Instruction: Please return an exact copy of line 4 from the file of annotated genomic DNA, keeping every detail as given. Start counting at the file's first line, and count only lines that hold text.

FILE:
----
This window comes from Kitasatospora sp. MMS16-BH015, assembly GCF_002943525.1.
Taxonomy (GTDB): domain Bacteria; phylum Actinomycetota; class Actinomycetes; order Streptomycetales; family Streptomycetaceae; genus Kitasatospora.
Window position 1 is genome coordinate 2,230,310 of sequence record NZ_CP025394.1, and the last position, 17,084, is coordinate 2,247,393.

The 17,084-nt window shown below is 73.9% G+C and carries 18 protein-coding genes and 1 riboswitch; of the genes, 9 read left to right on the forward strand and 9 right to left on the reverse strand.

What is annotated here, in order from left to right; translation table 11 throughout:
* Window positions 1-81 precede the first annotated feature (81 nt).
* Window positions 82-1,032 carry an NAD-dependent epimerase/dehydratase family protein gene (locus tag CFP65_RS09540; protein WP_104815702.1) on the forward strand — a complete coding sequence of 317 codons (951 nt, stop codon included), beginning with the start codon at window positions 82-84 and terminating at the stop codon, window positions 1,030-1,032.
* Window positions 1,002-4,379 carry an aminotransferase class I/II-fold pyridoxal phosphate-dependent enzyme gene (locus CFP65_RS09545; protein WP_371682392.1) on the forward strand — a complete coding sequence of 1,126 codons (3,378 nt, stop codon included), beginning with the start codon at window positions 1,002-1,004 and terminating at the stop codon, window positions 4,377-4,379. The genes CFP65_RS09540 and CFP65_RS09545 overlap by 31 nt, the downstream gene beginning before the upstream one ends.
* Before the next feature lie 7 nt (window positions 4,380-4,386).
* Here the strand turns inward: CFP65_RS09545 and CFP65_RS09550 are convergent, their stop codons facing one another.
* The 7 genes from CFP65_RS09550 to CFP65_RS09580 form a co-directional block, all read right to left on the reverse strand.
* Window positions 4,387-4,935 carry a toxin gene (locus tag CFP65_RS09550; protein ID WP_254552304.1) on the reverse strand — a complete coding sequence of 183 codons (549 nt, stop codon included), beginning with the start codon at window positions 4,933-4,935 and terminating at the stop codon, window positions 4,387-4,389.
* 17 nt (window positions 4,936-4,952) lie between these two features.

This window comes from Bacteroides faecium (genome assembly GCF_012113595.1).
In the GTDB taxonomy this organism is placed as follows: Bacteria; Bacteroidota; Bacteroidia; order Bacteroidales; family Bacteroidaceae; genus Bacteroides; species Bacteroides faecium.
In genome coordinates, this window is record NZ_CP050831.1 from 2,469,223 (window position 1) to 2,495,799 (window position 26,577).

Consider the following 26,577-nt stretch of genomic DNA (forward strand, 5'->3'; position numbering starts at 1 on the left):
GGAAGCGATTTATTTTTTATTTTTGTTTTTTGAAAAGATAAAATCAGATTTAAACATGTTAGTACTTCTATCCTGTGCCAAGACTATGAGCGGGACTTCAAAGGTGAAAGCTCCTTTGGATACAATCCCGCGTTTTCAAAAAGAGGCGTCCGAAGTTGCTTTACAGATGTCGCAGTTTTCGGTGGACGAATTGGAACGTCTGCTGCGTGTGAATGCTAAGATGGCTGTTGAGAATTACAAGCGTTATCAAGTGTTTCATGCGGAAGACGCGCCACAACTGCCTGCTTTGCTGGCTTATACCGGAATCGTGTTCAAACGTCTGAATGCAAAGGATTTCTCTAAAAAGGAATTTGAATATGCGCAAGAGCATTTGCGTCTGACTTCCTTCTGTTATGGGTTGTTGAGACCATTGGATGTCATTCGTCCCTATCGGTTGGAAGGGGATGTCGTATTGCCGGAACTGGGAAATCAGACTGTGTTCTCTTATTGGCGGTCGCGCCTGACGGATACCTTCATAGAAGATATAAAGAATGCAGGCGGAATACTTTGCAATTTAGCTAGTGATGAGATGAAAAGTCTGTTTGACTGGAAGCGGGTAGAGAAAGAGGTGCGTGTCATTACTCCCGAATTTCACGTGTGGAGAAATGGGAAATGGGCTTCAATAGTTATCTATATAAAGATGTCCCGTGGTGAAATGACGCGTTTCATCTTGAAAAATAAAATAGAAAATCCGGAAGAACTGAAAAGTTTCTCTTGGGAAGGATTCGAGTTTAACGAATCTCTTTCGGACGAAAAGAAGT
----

The 17,084-nt window shown below is 73.9% G+C and carries 18 protein-coding genes and 1 riboswitch; of the genes, 9 read left to right on the forward strand and 9 right to left on the reverse strand.